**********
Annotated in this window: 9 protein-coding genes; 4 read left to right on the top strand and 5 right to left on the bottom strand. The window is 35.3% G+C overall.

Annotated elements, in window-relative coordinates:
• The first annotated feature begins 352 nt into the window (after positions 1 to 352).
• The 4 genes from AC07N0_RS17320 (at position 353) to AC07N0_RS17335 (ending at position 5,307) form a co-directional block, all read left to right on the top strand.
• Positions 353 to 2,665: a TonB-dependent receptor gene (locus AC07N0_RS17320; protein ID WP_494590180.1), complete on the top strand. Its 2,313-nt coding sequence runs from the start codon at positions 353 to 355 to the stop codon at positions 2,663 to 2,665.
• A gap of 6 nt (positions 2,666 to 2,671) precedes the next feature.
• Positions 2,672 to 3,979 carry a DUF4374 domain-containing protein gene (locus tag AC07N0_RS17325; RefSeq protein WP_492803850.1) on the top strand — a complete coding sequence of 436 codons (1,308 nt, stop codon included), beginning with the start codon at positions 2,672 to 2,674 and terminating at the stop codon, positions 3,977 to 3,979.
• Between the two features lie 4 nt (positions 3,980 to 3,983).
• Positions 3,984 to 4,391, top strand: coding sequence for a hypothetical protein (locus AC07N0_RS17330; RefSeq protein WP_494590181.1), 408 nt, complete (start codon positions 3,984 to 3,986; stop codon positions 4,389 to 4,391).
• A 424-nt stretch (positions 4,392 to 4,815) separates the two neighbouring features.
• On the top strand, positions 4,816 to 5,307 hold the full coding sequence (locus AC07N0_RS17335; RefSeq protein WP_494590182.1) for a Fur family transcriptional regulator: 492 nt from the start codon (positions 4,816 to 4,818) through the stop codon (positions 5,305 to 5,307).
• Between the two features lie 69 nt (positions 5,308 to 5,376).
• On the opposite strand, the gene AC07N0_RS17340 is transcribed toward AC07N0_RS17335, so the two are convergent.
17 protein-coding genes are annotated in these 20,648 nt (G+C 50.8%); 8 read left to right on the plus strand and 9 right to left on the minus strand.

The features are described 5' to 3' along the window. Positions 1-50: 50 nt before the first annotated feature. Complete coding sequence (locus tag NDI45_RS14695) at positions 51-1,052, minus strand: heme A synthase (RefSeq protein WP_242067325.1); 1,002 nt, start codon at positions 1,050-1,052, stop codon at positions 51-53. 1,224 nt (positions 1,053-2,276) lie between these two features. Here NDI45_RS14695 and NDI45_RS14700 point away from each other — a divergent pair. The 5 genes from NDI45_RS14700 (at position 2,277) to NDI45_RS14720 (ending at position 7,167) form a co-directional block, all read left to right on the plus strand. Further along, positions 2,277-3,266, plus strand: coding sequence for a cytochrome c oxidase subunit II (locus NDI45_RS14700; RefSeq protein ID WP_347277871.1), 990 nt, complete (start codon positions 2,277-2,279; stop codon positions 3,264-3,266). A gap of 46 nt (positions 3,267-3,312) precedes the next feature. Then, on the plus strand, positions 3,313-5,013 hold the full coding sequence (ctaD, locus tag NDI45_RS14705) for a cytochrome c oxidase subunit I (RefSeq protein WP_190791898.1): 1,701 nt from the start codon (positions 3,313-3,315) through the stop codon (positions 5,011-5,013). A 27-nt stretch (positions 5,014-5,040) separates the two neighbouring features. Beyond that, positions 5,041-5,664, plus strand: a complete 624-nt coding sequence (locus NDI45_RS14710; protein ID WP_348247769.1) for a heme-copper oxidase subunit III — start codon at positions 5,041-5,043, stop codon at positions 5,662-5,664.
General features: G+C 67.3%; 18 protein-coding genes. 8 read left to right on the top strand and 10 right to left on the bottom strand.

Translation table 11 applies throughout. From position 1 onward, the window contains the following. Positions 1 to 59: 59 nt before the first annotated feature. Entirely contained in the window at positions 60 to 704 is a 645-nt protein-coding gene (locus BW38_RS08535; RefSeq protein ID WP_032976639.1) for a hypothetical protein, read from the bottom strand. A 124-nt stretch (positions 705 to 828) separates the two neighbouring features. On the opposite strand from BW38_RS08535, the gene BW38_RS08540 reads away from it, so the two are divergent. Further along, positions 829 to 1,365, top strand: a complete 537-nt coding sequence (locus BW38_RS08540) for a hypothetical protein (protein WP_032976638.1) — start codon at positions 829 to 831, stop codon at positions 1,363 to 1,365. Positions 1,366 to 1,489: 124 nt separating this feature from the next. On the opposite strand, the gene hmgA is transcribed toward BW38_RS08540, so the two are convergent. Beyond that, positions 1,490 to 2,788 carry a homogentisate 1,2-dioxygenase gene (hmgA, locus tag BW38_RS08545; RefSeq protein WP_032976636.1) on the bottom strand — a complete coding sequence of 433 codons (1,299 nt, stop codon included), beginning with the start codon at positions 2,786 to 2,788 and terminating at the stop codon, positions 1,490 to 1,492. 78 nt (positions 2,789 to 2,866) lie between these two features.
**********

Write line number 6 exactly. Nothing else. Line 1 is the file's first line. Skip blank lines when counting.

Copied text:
• A gap of 6 nt (positions 2,666 to 2,671) precedes the next feature.